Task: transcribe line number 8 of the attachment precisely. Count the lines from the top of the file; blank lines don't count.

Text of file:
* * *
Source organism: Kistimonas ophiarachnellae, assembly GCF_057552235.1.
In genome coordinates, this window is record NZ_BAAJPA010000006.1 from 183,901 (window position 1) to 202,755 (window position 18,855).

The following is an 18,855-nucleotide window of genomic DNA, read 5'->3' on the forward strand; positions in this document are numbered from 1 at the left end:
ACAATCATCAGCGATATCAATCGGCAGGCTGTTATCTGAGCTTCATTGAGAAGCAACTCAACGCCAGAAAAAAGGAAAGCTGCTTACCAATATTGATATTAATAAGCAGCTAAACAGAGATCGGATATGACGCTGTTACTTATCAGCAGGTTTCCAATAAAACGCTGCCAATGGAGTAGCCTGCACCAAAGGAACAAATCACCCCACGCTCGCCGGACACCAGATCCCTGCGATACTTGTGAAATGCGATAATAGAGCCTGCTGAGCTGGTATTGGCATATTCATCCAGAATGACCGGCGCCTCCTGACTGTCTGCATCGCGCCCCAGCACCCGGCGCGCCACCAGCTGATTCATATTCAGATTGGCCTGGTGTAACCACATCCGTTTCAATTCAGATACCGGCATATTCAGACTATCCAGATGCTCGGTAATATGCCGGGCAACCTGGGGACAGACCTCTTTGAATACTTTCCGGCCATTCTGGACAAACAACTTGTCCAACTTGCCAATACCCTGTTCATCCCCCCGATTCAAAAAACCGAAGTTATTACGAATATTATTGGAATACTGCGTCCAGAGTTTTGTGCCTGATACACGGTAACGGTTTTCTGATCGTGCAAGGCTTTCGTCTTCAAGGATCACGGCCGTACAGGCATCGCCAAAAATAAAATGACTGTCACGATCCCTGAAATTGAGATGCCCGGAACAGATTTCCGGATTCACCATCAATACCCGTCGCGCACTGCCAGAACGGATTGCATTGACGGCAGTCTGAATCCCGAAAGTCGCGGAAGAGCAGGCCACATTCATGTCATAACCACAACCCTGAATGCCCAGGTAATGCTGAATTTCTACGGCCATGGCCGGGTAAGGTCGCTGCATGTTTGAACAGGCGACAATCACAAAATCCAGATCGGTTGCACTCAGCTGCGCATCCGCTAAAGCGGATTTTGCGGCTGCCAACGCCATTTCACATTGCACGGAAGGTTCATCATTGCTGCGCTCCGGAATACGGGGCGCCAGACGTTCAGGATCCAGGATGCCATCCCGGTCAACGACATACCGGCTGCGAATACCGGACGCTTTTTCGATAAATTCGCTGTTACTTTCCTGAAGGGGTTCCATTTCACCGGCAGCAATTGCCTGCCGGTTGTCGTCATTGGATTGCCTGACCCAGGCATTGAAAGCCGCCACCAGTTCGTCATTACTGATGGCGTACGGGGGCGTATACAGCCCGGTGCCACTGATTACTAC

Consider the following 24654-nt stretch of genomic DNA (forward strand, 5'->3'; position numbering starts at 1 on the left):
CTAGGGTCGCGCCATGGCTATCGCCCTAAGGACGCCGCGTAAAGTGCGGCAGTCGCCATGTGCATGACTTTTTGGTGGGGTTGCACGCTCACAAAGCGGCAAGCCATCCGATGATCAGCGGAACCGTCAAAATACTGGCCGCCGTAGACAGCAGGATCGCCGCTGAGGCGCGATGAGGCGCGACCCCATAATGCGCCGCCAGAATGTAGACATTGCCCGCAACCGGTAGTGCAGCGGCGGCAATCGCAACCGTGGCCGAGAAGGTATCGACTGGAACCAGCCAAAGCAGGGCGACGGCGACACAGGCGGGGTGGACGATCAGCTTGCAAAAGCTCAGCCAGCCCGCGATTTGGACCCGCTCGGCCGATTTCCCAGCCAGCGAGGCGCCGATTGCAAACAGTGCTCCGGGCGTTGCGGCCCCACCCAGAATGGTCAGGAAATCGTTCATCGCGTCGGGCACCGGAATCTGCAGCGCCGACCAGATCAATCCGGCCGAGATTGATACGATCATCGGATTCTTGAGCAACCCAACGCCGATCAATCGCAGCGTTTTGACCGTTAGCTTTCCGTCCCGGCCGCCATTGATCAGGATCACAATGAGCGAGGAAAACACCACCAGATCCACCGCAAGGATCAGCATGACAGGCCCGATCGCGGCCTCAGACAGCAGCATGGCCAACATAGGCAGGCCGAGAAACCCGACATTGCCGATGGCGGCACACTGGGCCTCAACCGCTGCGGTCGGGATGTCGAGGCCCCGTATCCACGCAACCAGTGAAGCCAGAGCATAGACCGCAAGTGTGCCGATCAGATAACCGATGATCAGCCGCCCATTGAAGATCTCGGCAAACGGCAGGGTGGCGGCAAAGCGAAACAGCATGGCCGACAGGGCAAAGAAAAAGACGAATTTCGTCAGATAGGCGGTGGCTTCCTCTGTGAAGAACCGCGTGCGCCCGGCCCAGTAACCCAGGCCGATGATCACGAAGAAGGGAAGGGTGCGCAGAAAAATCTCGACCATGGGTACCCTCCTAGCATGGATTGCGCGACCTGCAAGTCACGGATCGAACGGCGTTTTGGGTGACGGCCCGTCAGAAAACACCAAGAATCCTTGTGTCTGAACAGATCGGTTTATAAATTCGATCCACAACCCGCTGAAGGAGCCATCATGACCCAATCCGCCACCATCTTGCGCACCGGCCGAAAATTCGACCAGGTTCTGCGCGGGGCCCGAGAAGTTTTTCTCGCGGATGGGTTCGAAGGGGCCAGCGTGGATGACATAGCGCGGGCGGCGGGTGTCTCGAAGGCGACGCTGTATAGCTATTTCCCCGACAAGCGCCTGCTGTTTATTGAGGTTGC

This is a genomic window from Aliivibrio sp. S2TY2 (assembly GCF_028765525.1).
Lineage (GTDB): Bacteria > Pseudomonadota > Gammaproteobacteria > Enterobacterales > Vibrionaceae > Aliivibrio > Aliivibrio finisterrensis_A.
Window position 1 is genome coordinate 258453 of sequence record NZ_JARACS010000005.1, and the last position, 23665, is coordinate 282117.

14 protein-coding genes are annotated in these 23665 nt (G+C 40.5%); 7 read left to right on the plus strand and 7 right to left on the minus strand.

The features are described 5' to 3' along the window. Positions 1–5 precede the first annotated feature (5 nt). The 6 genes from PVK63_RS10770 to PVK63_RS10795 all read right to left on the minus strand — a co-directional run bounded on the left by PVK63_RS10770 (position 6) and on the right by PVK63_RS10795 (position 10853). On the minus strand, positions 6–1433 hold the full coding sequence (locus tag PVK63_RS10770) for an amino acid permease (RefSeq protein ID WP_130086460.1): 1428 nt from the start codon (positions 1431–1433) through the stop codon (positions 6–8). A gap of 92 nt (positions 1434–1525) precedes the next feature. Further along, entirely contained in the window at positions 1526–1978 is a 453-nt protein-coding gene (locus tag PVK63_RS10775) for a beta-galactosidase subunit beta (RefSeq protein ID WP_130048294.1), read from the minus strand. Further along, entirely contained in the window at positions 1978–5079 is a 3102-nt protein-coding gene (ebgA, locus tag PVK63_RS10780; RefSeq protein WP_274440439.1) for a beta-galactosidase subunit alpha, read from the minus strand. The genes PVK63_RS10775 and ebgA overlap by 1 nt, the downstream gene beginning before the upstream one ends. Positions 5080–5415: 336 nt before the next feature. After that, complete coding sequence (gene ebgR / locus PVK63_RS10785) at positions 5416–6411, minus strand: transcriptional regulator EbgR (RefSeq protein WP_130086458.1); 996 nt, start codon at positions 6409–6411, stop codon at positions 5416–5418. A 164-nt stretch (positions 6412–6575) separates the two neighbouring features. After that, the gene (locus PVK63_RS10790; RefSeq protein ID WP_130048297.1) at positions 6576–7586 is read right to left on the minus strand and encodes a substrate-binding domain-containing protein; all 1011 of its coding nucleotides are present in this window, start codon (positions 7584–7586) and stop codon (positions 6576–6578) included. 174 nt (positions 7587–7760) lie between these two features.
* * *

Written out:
Lineage (GTDB): Bacteria > Pseudomonadota > Gammaproteobacteria > Enterobacterales > Vibrionaceae > Aliivibrio > Aliivibrio finisterrensis_A.